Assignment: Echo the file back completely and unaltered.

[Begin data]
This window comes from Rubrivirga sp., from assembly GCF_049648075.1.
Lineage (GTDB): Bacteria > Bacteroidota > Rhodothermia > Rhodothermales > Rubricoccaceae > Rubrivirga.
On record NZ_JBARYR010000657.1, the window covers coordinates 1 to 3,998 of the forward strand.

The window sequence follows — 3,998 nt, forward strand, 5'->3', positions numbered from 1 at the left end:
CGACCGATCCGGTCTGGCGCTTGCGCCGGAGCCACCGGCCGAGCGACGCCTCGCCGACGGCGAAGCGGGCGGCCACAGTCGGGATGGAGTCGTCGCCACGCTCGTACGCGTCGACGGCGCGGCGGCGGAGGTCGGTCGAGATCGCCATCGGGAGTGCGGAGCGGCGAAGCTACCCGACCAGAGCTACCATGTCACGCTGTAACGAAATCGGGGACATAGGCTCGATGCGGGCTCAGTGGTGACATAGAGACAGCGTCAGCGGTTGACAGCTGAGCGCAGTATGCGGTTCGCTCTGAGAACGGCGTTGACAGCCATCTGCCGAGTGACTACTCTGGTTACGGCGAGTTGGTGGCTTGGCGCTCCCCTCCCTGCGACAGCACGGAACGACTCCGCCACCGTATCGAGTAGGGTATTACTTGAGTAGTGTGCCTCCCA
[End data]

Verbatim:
This window comes from Rubrivirga sp., from assembly GCF_049648075.1.
Lineage (GTDB): Bacteria > Bacteroidota > Rhodothermia > Rhodothermales > Rubricoccaceae > Rubrivirga.
On record NZ_JBARYR010000657.1, the window covers coordinates 1 to 3,998 of the forward strand.

The window sequence follows — 3,998 nt, forward strand, 5'->3', positions numbered from 1 at the left end:
CGACCGATCCGGTCTGGCGCTTGCGCCGGAGCCACCGGCCGAGCGACGCCTCGCCGACGGCGAAGCGGGCGGCCACAGTCGGGATGGAGTCGTCGCCACGCTCGTACGCGTCGACGGCGCGGCGGCGGAGGTCGGTCGAGATCGCCATCGGGAGTGCGGAGCGGCGAAGCTACCCGACCAGAGCTACCATGTCACGCTGTAACGAAATCGGGGACATAGGCTCGATGCGGGCTCAGTGGTGACATAGAGACAGCGTCAGCGGTTGACAGCTGAGCGCAGTATGCGGTTCGCTCTGAGAACGGCGTTGACAGCCATCTGCCGAGTGACTACTCTGGTTACGGCGAGTTGGTGGCTTGGCGCTCCCCTCCCTGCGACAGCACGGAACGACTCCGCCACCGTATCGAGTAGGGTATTACTTGAGTAGTGTGCCTCCCA